FRED: Like, I guess that's kind of an experience you have, a lot of people come up to you and quote lines uh...

MIKE: Yeah.

FRED: ...from cartoons.

MATT: Yeah, that— which is amazing. When we uh— We love to hear when it's people that have like— it's taken on a life of its own where they were like, "We actually kinda forgot it— this was a Homestar quote and now this is what we all call, y'know, this dish at the dinner table and this, like, room in the house" and then they'll be like be like, "Yeah, we forgot." And then like, y'know, five years later, there was like, "Oh yeah, that's a Strong Bad quote!" And like, to me, that's like great, like because we have those from, y'know, from cartoons that we loved or whatever growing up and it's like yeah when they just... kind of uh... completely meld with your lifestyle.

FRED: So, li—like Charlie was mentioning just a second ago, thi—this, um, was a DIY thing and—and still is, it's—it's totally controlled, um, by you guys, correct?

MIKE: Yeah, it's basically just the two of us, I mean it is just the two of us that have been... making the cartoons and the music and the animation and everything for the website.

FRED: So, um...

MIKE: For seventeen years.

FRED: The—the website uh, and all the cartoons and everything on the website are run on uh, the program called Adobe Flash. All the animations are done, I should say, with—with Adobe Flash. Right?

MIKE: Right.

FRED: Um, and w—was that um... I—uh... I guess I want to know if that's— if you chose that software because it uh, meshed with that DIY aspect?

MIKE: Well... yeah, at the time, I mean, and... uh... whatever late '90s—early 2000's, neither of us were animators by trade and so, it was... the main thing was that it was simple enough for two people that were film major and a photography major to... be able to make cartoons. Um...

MATT: Yeah, or to make content at all. I mean, that was the thing, video compression was so... y'know... horrendous back then and—d dial-up was still... MIKE: Yeah, and I mean this is... MATT: ...in more than fifty percent of households, so it was like, you weren't going to try and shoot a video and put it online. I mean this was— Flash was a made-to— a way to tell stories and tell funny jokes... and so it was just like, "Alright well, let's come up with a cartoon for that," because that was kind of the medium was... y'know, if it was Flash, it was animation. So, it was more that like, just delivering content— we wanted to, like, tell some people some funny stuff and video was not an option at the time, so...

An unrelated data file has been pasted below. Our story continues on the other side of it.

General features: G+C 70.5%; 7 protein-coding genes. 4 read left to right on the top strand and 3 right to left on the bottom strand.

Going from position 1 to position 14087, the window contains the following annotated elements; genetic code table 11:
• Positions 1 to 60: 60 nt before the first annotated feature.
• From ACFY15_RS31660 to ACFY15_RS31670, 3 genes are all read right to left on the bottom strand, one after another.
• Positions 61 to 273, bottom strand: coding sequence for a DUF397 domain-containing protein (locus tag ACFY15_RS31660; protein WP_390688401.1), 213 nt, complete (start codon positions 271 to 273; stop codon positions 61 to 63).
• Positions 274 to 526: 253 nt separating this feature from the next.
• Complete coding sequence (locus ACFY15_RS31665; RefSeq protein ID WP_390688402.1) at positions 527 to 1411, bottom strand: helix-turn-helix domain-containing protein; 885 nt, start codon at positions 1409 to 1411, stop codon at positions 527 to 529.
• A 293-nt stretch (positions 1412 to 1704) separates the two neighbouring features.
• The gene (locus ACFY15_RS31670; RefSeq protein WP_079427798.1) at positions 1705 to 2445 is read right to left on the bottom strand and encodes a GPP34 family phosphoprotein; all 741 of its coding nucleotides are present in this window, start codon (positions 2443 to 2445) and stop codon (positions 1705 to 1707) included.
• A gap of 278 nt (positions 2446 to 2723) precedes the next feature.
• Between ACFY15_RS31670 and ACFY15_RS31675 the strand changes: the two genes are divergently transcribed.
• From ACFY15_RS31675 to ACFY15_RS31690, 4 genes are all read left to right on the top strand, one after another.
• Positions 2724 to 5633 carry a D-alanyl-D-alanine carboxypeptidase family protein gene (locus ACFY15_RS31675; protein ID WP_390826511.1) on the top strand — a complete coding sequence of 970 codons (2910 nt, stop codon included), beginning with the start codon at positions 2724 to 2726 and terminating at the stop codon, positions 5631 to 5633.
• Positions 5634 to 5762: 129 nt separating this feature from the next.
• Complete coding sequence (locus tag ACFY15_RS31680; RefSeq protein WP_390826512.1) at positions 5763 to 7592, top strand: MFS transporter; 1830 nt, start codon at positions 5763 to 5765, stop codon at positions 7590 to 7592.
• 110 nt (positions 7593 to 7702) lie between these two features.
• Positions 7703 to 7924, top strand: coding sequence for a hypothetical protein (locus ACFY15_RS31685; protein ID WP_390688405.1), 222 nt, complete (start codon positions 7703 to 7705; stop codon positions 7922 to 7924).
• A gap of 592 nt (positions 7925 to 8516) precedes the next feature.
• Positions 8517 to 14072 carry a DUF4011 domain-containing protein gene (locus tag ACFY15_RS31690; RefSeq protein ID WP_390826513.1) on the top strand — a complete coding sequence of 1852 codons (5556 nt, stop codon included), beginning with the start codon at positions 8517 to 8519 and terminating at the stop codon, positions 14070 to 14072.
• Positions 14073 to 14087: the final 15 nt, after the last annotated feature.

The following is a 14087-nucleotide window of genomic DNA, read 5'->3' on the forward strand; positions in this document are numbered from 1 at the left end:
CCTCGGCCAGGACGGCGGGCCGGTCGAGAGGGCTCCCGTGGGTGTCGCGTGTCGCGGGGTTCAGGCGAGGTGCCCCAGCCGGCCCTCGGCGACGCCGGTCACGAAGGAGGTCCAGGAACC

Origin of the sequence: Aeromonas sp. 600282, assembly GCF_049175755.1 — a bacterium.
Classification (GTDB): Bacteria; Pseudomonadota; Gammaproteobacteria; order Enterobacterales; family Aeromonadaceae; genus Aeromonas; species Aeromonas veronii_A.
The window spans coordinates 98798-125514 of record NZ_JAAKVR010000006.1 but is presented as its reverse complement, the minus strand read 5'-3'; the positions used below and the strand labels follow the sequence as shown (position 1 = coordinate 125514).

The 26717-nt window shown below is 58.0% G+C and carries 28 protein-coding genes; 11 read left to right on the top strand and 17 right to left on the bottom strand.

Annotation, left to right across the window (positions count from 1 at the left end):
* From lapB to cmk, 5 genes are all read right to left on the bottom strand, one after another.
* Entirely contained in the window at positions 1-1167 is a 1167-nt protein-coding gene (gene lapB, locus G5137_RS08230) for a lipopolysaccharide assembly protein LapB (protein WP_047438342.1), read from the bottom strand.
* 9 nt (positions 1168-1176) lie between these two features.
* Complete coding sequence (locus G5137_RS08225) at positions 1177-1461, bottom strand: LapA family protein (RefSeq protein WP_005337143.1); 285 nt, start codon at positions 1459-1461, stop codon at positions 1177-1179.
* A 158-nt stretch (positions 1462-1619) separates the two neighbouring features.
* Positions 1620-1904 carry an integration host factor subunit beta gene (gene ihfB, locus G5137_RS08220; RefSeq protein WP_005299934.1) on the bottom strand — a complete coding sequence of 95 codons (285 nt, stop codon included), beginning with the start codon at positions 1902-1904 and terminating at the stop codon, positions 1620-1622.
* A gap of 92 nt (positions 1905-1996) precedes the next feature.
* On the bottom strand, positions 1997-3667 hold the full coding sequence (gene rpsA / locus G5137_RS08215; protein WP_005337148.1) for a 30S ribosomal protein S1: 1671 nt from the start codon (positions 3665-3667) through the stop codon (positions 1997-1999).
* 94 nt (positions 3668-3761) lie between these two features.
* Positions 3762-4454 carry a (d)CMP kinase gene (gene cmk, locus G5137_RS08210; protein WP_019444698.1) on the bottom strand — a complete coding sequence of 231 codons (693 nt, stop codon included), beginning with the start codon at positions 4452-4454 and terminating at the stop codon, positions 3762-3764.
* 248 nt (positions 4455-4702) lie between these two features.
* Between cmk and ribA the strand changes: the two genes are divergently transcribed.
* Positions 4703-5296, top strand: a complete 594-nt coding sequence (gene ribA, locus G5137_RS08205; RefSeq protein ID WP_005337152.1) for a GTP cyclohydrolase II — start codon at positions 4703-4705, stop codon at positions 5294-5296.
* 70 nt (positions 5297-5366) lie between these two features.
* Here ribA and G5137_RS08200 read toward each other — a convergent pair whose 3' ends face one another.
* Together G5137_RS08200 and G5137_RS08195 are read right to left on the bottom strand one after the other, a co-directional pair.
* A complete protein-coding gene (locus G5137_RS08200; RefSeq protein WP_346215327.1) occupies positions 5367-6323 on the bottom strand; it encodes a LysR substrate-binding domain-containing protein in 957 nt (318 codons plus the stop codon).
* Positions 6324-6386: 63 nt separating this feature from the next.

MIKE: Yeah, it kept file sizes at around a meg or something, which even dial-up modem in the late 90's—early 2000's was doable, but video was not.

CHARLIE: I've never used Flash, I have to confess. I—Is it coding? Is it—is it point and click? Wha—what do you do?

MIKE: Well, so, it's an authori— So the thing about Flash is that it's two-prong thing, I mean, it's an authoring tool which is what we use to make it, but then it was also the player that was on every browser, so you have used the Flash Player, that's how you watched any of these Homestar Runner cartoons.

CHARLIE: Ah, okay, busted. I have used the Flash Player.

MIKE: And so that's what's... that's what's going away is the... um... player. The Flash Player is what's going away. The Flash, as an authoring tool, they changed the name and it's now called Animate, so that's sticking around. So we'll be able to make the cartoons the same way.

FRED: Oh, okay.

CHARLIE: Yeah.

MIKE: We just have to export them in a different file format as uh... you know, whatever, QuickTime media or whatever that we can put on YouTube or some other format.

MATT: Yeah and the only coding is if you're doing any interactive stuff. So, I mean, the times when we'd hide little easter eggs, that's a teeny bit of coding uh... just to put little hotspots in cartoons and stuff. But for the most part, it's—s similar to like um, a timeline—any timeline-based, y'know, authoring tool like Final Cut or After Effects or something, so it's not—not too far from that.

MIKE: Yeah, so we're seeing a stage with the characters. If Homestar's leg needs to move we just drag the corner of his leg and spin it up and... y'know whatever so.

CHARLIE: He does your bidding.

{Mike and Matt briefly laugh}

MIKE: Yea—Yes exactly—exa— We're not coders so it's not... uh... super...

MATT: Code-intensive.

MIKE: Code-intensive.

FRED: So the... the actual animaking of the animation is—is divorced a little bit from the actual playing it on the website.

MIKE: Yeah, so we can export that cartoon in a—multiple... multiple formats, different ways depending on how we're delivering it.

MATT: Yeah we did a— we worked for Disney for the last couple of years, we did these shorts for Disney and um— and we authored them all in Flash the same way we would a Homestar cartoon but they were all exported to broadcast quality like, {chuckle} so we're making these terrible web-quality cartoons that somehow Disney deemed okay enough t—to put it on one of their channels and we were like, "Okay, if you guys are sure, this is what it's going to look like!"

CHARLIE: I feel like that's a humble brag.